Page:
By Chateau Palmer
1982 Palmer from Chateau Palmer, Margaux, Bordeaux
The 1982 vintage from Bordeaux has long been lauded as one of the illustrious growing seasons of the 20th century, a fact that shines resplendently in the bottles from Chateau Palmer. This exceptional year gave rise to wines that not only defied age but also extravagantly displayed the seductive power of the Margaux appellation.
Epochal Vintage, Exceptional Quality
Chateau Palmer, synonymous with finesse and elegance, truly outdid itself with its 1982 Palmer. The season's consistently warm weather and optimal harvesting conditions coalesced to imbue the grapes with a flawless ripeness seldom achieved. Agile investment minds will note that such vintages possess a hefty gravitas in wine investment portfolios, with proven longevity and desirability among aficionados.
To reminisce on the 1982 Palmer's current state is to delve into a complex tableau where tertiary notes play alongside vestiges of vivid fruit. The ample body carries a plenitude of blackcurrant and plum, layered with intoxicating aromas of truffle, leather, and subtle smoke. With integrated tannins and a polished finish that lingers insistently on the palate, this vintage is a study in impeccable balance.
The terroir of Margaux, amplified by Chateau Palmer's masterful vinification techniques, has allowed this wine to transcend the vicissitudes of time. It remains exquisitely structured; its stately poise underscores why the region commands such reverence amongst collectors and enthusiasts alike.
In summary, for those seeking an investment-grade wine that epitomises the pinnacle of Bordeaux’s winemaking prowess, the 1982 Palmer stands as a paragon. Its harmony of depth and complexity presents not just a drinking pleasure but serves as a liquid asset likely to captivate both palate and portfolio.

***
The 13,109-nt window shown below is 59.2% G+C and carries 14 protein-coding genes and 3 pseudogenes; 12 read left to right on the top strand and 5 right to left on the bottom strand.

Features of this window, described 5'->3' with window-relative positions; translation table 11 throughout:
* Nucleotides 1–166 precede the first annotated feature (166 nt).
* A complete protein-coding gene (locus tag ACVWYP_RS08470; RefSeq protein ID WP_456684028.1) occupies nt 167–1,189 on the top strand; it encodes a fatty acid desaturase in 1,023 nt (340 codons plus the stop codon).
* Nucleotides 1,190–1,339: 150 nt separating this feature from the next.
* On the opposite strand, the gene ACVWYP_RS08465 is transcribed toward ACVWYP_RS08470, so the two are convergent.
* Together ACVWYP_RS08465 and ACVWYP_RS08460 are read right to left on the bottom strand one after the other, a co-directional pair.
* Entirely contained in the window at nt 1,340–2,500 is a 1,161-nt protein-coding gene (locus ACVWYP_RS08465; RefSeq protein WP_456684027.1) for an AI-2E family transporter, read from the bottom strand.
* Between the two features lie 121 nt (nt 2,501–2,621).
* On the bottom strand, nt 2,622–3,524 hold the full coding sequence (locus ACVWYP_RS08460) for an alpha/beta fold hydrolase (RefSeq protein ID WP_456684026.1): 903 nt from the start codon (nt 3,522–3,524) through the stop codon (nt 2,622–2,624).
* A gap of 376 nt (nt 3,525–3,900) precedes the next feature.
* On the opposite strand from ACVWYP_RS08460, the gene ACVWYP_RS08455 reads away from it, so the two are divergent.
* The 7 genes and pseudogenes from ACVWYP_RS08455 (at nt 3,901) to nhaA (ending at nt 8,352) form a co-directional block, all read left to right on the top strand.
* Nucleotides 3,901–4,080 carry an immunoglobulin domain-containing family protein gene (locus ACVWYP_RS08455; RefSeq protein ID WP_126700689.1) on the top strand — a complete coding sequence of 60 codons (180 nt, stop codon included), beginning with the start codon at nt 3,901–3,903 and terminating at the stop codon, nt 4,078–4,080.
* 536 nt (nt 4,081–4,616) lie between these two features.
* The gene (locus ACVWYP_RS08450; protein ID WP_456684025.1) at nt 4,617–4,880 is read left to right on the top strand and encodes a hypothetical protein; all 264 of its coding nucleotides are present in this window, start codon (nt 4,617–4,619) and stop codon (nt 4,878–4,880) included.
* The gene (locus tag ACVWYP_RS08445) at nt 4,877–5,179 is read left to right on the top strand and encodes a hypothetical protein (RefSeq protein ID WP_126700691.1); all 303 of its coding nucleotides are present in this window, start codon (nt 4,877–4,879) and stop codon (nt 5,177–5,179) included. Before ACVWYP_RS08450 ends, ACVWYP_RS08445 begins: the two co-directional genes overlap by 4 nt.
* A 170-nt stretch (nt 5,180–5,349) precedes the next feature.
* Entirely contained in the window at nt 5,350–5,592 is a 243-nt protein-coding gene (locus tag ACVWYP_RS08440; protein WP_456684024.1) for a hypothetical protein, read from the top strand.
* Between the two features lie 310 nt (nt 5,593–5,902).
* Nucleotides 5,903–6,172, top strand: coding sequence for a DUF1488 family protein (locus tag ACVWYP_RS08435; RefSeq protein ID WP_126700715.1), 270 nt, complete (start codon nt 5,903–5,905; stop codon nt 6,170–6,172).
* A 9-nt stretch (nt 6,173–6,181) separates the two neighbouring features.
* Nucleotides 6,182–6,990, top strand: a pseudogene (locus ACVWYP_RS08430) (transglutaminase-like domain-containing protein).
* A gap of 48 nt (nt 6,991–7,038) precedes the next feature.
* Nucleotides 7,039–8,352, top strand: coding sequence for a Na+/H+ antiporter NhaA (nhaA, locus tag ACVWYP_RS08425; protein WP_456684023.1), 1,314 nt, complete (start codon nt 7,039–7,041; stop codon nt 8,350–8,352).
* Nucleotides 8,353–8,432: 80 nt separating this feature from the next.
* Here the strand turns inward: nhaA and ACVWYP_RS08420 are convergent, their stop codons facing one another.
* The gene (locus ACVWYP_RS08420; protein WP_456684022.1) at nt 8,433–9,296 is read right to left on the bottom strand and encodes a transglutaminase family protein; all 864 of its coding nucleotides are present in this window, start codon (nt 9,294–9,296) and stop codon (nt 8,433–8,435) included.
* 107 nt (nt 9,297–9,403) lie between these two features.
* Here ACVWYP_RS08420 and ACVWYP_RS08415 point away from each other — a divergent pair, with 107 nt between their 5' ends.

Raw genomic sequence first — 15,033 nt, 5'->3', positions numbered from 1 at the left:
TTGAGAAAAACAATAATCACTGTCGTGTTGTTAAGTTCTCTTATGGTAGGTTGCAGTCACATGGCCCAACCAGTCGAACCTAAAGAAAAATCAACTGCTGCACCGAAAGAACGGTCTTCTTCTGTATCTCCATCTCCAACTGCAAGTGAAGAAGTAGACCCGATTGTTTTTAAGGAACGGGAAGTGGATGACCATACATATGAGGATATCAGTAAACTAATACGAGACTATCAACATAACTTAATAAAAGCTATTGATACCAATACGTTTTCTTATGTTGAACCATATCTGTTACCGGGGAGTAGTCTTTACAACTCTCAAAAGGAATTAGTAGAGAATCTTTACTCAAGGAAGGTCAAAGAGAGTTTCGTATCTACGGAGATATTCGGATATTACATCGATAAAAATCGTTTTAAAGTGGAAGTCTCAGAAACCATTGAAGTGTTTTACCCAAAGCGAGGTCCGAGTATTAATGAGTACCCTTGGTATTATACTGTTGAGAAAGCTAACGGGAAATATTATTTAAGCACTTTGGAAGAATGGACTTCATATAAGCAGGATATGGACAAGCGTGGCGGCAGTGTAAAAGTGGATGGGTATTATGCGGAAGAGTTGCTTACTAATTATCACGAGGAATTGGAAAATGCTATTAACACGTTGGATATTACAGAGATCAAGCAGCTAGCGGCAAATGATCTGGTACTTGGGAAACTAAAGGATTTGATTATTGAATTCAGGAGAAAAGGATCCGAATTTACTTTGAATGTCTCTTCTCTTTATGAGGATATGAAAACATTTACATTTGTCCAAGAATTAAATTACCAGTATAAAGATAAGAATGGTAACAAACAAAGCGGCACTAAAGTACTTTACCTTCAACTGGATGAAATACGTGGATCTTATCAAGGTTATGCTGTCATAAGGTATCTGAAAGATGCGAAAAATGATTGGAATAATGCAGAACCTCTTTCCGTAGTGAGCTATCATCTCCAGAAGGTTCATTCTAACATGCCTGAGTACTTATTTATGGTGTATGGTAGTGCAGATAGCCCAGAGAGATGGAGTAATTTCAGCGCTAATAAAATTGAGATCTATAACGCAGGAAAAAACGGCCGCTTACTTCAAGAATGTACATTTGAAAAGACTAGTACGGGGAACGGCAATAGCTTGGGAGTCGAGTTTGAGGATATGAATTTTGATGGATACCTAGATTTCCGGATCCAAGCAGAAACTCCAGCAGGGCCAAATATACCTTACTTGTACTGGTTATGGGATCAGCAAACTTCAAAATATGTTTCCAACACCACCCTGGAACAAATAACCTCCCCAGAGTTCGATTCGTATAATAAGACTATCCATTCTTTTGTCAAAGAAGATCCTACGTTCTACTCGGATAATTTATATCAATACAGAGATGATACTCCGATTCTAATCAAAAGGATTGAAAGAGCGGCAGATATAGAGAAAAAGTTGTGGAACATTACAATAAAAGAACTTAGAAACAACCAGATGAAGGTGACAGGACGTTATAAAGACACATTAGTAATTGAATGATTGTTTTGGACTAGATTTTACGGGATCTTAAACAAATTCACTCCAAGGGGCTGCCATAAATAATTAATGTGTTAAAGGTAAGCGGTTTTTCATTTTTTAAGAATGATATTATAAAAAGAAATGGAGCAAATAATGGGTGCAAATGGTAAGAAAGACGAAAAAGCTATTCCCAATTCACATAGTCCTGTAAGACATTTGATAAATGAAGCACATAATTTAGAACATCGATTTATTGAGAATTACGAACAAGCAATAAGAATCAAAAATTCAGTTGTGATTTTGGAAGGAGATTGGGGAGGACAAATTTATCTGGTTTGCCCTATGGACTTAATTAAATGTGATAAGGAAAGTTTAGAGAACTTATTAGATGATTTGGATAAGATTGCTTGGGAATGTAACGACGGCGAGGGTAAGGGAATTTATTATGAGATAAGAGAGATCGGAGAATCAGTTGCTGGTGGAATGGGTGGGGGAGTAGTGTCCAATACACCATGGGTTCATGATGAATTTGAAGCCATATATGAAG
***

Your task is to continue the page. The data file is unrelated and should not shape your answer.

Current market price
Scores and tasting notes
Tasted at the Château Palmer vertical in London, the magnum of 1982 Château Palmer is one of the best examples that I have tasted, even if it is no match for the 1983. It is a little curmudgeonly at first, perhaps slightly pinched, but it unfolds nicely and reveals quite mineral-rich, soy-tinged black fruit interlaced with graphite. The palate is medium-bodied with quite firm tannin lending this backbone. It is missing some weight towards the finish, but as it opens in the glass, it reveals hidden facets such as tobacco and tertiary notes, allied with poise and finesse. Granted, it falls short of what could have been given the benevolent vintage and quality of its peers, however this magnum suggests that in larger formats might be worth seeking out. Tasted May 2015.
Neal Martin - The Wine Advocate, 29 May 2016
Other than Chateau Margaux, the 1982 Palmer is the strongest wine from what was the weakest appellation of the vintage, Margaux. Keep in mind that today, the classified-growth Margaux estates are all making fine wines (Brane-Cantenac, Malescot St.-Exupery, d'Issan, etc.), but when the 1982 was conceived, most of these properties made mediocre wines. Palmer, which seemed very loosely structured, and lacking concentration as well as tannin when it was first tasted, has firmed up, put on some weight, and reveals a slightly rustic edge. It possesses a deep garnet color to the rim along with plenty of sweet black fruit, charcoal, herb, and licorice characteristics. Medium to full-bodied, flavorful, and surprisingly well-endowed, it should drink nicely for another 10-15 years. Release price: ($275.00/case)
Robert Parker Jr - Wine Advocate #183 Jun 2009
Tasted at Pebbles/Zachy's 1982 dinner in Hong Kong. At thirty years of age, the Palmer 1982 still remains in the shadow of the 1983, although this is one of the best bottles that I have encountered. Yes, it remains a little fatigued on the nose but it is harmonious and nicely defined with that tincture of brine amongst the undergrowth. The palate is medium bodied and missing a little cohesion with age. But there is a pleasant sweet decayed core with a simple but fresh finish that would benefit from more vigour and persistency. Tasted November 2012.
Neal Martin - Wine Journal Jan 2013